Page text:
Motivated by the grateful weeping of my genuinely thrilled husband, I then hit the closets in our bedroom and am happy to report that I located Jimmy Hoffa.  I said goodbye to winter jackets that haven’t fit for decades and packed up old belts, bags and enough single gloves for an army of Michael Jackson impersonators (too soon for MJ jokes?  I think not).  I also found a stuffed doggie sewn for me by my grandmother when I was three years old and had no choice but to sit on the floor, surrounded by the debris of my life and sob for about a half hour.  It was very cathartic.

By the time the closet debacle was complete, I had several huge garbage bags divided into appropriate categories and the stuffed dog was enjoying a sunny spot on my bed.  Seth was delirious with joy.  He favors the spartan decorating style of a prison cell and foolishly thought that I finally shared this viewpoint.  I had to snap him back into reality by menacing him with several sets of chopsticks still wearing their festive wrappers.

Never will my home be a show place.  It will always look as if a quirky family lives within its’ walls.  Books lean and tilt on jam-packed shelves. CDs and DVDs fight for space in the den and the boys’ old games still occupy the cabinets because God forbid they come home hoping to play Battleship and I have just thrown it out.  My drawers and closets will eventually fill-up again and my home will indicate the presence of life in all its’ disorganized glory.  As for Jimmy Hoffa, he was so happy to get out of here that he didn’t even say goodbye.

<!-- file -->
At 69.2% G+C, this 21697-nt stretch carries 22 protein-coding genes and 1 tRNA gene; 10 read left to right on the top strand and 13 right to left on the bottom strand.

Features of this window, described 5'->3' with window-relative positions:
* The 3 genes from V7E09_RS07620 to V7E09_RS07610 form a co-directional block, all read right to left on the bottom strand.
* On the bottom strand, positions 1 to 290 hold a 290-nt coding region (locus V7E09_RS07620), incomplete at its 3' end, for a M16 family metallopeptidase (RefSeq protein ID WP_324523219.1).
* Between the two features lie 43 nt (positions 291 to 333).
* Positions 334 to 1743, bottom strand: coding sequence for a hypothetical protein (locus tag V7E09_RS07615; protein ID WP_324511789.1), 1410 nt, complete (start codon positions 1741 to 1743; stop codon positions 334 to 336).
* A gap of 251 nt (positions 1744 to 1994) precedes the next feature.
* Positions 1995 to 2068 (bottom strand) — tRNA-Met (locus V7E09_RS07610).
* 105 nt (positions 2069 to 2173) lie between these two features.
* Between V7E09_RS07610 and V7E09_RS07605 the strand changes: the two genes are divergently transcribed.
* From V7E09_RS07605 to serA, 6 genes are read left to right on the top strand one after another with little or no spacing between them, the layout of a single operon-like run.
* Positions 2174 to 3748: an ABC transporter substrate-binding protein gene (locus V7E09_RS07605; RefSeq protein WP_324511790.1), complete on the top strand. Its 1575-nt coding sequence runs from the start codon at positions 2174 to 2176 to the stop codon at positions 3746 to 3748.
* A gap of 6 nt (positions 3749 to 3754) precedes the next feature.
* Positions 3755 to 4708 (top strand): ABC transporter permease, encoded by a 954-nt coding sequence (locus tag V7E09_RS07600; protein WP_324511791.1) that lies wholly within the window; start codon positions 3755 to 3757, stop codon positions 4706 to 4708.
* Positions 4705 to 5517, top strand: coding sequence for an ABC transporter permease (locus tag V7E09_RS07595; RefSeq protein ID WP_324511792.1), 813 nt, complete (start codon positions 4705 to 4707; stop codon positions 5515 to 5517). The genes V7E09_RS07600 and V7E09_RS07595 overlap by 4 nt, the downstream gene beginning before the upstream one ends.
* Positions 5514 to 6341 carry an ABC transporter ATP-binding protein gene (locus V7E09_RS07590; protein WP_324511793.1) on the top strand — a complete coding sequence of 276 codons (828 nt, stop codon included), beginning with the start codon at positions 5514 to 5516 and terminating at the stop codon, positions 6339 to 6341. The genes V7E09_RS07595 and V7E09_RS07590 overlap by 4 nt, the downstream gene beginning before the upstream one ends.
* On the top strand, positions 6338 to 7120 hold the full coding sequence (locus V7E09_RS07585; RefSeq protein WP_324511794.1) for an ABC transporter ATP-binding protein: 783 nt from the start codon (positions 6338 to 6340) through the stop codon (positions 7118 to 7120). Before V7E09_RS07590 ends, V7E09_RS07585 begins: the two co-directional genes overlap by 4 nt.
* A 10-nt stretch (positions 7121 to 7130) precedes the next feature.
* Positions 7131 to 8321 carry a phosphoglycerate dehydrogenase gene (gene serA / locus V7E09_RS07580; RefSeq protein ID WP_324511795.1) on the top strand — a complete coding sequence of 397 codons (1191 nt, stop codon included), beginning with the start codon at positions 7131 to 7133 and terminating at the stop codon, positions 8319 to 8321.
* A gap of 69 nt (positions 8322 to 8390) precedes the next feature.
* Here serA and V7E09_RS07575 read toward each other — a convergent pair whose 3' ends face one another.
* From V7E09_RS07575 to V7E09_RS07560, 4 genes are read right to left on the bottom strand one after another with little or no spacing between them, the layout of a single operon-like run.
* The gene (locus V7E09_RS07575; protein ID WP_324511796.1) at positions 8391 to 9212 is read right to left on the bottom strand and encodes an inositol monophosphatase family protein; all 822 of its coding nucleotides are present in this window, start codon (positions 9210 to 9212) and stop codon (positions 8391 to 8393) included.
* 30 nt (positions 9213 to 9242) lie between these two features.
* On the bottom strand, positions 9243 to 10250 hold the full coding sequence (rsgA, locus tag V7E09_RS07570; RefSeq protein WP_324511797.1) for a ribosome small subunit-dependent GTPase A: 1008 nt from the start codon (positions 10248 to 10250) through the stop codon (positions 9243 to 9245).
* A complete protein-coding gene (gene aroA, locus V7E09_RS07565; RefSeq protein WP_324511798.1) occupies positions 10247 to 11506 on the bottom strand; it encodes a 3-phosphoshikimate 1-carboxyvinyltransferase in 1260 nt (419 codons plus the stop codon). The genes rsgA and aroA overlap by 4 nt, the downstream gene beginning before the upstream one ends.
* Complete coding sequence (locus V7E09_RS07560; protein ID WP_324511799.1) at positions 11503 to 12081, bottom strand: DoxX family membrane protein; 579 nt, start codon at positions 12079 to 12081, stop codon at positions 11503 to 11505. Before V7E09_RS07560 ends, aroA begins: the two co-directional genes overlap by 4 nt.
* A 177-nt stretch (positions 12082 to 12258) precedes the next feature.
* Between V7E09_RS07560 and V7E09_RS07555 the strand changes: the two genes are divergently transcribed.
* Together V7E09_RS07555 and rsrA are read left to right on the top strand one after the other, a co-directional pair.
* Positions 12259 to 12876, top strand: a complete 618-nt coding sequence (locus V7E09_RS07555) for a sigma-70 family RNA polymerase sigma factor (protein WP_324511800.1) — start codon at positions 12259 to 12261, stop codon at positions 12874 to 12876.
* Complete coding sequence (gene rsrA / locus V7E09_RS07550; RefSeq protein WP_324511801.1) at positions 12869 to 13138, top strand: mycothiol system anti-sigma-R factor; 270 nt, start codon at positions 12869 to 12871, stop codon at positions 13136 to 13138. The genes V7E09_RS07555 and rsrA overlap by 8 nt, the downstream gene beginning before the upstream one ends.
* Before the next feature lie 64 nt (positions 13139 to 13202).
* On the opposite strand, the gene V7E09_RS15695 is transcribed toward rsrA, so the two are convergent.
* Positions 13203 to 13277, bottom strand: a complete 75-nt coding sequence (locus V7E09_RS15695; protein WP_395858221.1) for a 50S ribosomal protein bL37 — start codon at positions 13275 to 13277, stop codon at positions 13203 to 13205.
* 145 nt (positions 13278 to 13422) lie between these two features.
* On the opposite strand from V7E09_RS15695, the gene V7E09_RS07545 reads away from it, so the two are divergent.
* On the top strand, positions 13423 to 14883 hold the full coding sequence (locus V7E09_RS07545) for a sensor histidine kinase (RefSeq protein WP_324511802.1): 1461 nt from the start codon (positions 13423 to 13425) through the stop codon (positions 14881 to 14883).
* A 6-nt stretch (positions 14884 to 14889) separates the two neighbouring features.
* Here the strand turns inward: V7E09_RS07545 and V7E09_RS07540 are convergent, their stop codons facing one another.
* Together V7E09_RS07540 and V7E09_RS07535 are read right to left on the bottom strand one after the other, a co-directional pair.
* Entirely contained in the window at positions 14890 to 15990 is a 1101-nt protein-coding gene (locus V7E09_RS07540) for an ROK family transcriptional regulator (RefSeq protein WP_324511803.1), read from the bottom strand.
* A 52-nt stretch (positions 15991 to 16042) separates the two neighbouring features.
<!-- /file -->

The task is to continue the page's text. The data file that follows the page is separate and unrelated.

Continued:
Thursday, October 7, 2010

.....I am a slow mover. Ask anyone who knows me…first thing they’ll say—“Yep, that Susan is a slow mover.” My natural gait is one of leisure. I like to take my time. Except when I’m driving. Then, the rules are relatively simple:  Get out of my way.
The car is a great equalizer. We’re nothing more than a head and shoulders to our fellow drivers (if we’re lucky, that is: my 90 year old aunt--yes,still driving--is just a pair of tiny claws on the wheel). Agility and grace exist only in our vehicular dexterity. I, the slow mover, can keep up with the best of them by simply putting a wee bit more pressure on a pedal and, depending on my mood, can maneuver around you as you hesitate to make your left turn.
And I enjoy driving very much. There is no better spot than in my car to think, belt out a song, enjoy a good cry or polish off a bag of Peanut m&ms without anyone being the wiser. Long distance driving has never bothered me either—we’ve driven down to Mississippi to visit Elvis’ birthplace, to Minnesota to marvel at the ore-laden orange waters of  Lake Superior and to Florida to eat Mickey waffles but things have changed on America’s highways and I want to know why.